14. How often do you work on your art?

Not as often as I’d like on my personal art. A full time job, a house, and a 3 year old are a lot to keep up with. I won’t say my husband is a lot to keep up with because he will most likely read this. However, I work on art daily in my workplace. I am surrounded by the Dixon’s beautiful permanent collection, and the traveling exhibitions are always amazing. We also have a gallery which features local artists. I come up with art projects and demos to fit all the shows. So, I’m never too far from my ideas.

15. How did you change or grow while at MCA?

In every way! When I came to Memphis, I had never left Illinois, except for one flu-plagued trip to Wisconsin as a young girl. I was always nervous, shy and kept to myself. Leaving Chicago and coming to MCA was terrifying, but I did it for some reason. By the first week of school, I had met the people who are still considered my very best friends and, eventually, I met my wonderful husband.

I learned philosophy, history, science and, yes, even math in a new way that incorporated all of my senses. Professors asked hard questions, and they cared about my answers so they pressed me. In return, I cared about my professors, so I tried so hard not to let them down. I became very independent and confident because of the way I was held accountable for everything in school. I am now a completely different person than the small scared girl who left Chicago.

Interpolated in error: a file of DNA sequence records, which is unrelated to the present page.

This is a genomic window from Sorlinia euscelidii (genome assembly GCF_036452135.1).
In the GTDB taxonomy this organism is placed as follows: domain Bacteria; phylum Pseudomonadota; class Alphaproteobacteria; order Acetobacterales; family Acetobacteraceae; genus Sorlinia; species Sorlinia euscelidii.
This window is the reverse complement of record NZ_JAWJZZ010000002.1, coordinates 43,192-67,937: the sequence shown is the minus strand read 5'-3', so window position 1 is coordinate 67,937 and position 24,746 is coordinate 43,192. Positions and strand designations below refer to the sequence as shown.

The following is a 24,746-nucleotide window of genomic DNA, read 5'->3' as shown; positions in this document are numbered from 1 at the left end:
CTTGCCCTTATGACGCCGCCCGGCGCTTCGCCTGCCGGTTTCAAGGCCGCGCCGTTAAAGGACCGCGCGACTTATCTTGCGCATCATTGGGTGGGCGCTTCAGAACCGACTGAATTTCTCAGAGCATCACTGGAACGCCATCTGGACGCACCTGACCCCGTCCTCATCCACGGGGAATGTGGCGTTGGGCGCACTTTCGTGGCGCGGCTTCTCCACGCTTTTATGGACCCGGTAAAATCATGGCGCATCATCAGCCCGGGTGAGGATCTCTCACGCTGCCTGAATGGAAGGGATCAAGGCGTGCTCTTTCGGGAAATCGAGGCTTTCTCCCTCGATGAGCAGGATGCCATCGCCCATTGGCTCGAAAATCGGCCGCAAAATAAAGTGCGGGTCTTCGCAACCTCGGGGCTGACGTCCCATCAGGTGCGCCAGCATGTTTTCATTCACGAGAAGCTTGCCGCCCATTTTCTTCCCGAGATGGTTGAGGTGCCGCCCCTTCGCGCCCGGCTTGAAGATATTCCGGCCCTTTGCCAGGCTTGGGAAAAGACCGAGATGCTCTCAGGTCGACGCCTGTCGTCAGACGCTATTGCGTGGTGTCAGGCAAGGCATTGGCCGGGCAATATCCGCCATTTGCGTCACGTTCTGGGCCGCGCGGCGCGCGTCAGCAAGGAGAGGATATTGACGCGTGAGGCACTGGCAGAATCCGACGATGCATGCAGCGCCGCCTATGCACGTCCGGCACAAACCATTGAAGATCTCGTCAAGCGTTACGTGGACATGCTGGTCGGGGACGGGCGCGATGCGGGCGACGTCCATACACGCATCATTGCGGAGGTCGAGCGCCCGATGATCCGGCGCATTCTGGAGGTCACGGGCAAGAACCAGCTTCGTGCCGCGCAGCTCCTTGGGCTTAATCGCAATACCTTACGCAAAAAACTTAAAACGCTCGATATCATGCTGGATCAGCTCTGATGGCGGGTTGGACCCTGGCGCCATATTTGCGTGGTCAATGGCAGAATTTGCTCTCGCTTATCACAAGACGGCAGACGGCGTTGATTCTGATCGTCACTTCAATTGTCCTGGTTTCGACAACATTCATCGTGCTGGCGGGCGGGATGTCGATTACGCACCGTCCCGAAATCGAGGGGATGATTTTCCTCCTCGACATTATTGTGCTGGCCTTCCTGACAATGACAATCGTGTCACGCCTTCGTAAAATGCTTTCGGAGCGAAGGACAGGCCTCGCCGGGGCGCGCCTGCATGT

16. What one piece of advice do you have for new artists?

Do a lot of hard work, and be humble for a while. Build yourself up from the bottom. Pretty much how any life-long career starts. Being an artist is really no different.

17. What would you like to be remembered for?

My sense of humor, my cooking, and my love.

18. Is there anything you would change about your life today and, if so, what?

Not really. I’m extremely happy and lucky to have what I have. I guess it would be nice if I could have Mary Poppins as a nanny for my 3 year old daughter and soon-to-be newborn son. Other than that, I have no regrets.

 
Erica's Art . . .